-PUSH JERK is a press with 2 dips with full extension at top, if you split jerk you must return to full standing extension as well.
-KETTLEBALL SWINGS are to full extension up top with a vertical bell
-BOX JUMPS have a full hip extension at point above box
-SIT UPS W/AB MAT chest is up to extension, to make sure it is legit touch in front of your shoe at top of sit up and behind head when in down position.
-GHD SIT UPS (Glute Hamstring Developer) touching floor at bottom and pad by feet.
-BURPEES Chest touches floor at bottom, hands clap/touch over head, chest up and both feet come off ground.

** As noted above many times FULL EXTENSION ON ALL MOVEMENTS IS IMPORTANT…. this not only makes you STRONGER but more FUNCTIONAL!

So this is by no means a discouragement but just want to make it clear for everybody so they know what they are striving for. I know we all like to compete(in a friendly way)against each other, so we must keep the standards the same in order to compare times/strength correctly. Your first goal should be to BETTER YOURSELF, “TIME” is secondary to form. Who cares if you got first but you didn’t push yourself as hard as you could have and/or your form looks bad.
So always strive to improve your technique and to raise your intensity. Always look back after a WOD and ask yourself:
-was my form right, or at least the very best that I could do?
-did I use the correct amount of weight(this means too little/too much)?
-did I go as hard as I could have or did I leave too much room?

Remember CrossFit can be breifly defined as “Constantly varied, functional movements executed at high intensity”.

Constantly Varied:
Variety is the spice of life and of fitness. The more variety and creativity that are placed into the workouts, the more your body will develop and grow stronger. Variety in exercises, sets, reps, weight, rounds, etc. is the key to developing every component of physical fitness.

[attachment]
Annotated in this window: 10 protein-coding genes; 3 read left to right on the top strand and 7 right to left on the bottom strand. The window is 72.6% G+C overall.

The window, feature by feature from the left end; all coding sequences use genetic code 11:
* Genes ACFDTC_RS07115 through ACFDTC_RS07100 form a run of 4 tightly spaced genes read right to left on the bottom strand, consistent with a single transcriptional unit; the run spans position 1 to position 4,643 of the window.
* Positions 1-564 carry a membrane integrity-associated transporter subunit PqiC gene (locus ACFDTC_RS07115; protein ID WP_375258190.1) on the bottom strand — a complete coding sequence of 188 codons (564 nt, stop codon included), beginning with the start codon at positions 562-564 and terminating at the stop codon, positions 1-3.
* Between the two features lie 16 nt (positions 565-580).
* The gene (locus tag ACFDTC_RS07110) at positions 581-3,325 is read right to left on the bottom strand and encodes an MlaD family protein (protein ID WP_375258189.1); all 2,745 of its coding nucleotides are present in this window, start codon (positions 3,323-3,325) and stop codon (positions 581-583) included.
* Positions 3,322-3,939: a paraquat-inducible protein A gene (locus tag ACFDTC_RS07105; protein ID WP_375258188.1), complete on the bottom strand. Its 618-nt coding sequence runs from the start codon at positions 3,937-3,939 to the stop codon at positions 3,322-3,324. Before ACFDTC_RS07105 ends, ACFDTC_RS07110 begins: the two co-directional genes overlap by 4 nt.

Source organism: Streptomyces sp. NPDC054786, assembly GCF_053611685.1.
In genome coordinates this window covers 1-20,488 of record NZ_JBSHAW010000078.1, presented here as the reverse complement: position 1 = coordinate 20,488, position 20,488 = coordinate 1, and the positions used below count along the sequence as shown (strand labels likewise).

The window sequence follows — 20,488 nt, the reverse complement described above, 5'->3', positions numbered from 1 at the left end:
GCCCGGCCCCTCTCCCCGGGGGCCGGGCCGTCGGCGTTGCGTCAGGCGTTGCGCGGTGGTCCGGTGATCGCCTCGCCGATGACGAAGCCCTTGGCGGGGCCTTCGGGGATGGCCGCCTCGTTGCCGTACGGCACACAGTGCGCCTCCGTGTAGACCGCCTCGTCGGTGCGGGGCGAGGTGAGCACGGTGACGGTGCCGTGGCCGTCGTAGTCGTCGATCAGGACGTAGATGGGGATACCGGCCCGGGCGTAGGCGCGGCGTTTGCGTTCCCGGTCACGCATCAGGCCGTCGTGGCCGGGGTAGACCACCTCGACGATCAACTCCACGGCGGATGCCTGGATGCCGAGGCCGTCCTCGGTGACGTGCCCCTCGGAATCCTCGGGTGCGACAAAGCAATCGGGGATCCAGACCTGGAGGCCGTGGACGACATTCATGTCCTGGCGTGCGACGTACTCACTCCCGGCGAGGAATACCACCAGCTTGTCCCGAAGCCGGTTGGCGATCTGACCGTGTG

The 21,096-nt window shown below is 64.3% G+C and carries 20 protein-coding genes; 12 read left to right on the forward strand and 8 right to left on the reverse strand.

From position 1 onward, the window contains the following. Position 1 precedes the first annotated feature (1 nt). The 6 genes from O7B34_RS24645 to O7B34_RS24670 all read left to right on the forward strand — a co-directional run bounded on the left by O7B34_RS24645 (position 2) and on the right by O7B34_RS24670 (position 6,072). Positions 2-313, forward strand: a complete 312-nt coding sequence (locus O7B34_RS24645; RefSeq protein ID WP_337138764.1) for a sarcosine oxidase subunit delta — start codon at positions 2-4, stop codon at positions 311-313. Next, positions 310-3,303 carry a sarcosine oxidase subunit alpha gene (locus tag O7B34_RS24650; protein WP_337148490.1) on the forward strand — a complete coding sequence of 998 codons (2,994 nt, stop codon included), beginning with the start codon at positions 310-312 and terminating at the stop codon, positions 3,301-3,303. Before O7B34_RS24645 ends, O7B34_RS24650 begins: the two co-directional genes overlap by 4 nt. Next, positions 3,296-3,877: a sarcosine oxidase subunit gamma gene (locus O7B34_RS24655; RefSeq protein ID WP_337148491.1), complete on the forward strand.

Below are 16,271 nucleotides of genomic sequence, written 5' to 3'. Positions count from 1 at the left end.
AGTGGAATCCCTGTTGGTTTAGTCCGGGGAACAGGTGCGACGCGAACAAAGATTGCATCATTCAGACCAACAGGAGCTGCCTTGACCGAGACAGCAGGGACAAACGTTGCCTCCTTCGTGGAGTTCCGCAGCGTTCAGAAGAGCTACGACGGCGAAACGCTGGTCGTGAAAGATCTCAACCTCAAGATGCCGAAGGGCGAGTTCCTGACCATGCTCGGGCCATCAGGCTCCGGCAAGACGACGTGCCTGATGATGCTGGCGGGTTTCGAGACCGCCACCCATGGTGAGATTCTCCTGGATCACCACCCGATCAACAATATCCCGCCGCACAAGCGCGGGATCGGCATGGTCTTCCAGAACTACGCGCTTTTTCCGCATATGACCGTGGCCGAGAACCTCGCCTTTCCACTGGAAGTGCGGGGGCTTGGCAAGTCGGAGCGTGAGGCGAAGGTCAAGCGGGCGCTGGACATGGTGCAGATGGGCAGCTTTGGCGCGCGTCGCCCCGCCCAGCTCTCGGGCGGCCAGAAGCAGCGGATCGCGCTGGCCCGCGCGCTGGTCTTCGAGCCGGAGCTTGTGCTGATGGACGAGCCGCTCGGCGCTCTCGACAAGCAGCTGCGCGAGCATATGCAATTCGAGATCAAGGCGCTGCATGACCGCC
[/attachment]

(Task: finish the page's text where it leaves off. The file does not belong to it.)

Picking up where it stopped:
Functional Movements:
Functional movements are universal motor patterns that mimic human movement in every day life. Functional movements are squats, deadlifts, pushes, pulls, lunges, rotational movements. They are not single-joint movements but rather multi-joint movements. They are safe, develop very powerful and useful core strength, provide tremendous neuro-endocrine response, and are the best cardio and best rehab training you can do. Functional movements move from core to extremity and can tolerate high loads and move them long distances in a short amount of time. Functional training provides the body with a stimulus that is unmatched. These movements will improve the quality of life of everyone who performs them and will teach people how to move their bodies more efficiently and effectively in all life’s endeavors. From elite athletes looking to improve their performance in a particular sport to a grandmother seeking to gain strength to pick up her grandkids from the floor to over her head, functional training is the answer to improving the overall health and well being of everyone, no matter what level of fitness.

Intensity:
Intensity is all about hard and fast. How hard and how fast depends on your fitness level. All workouts are scaled to your level of intensity. Intensity is where the results are! Guaranteed!

Last modified on May 22, 2012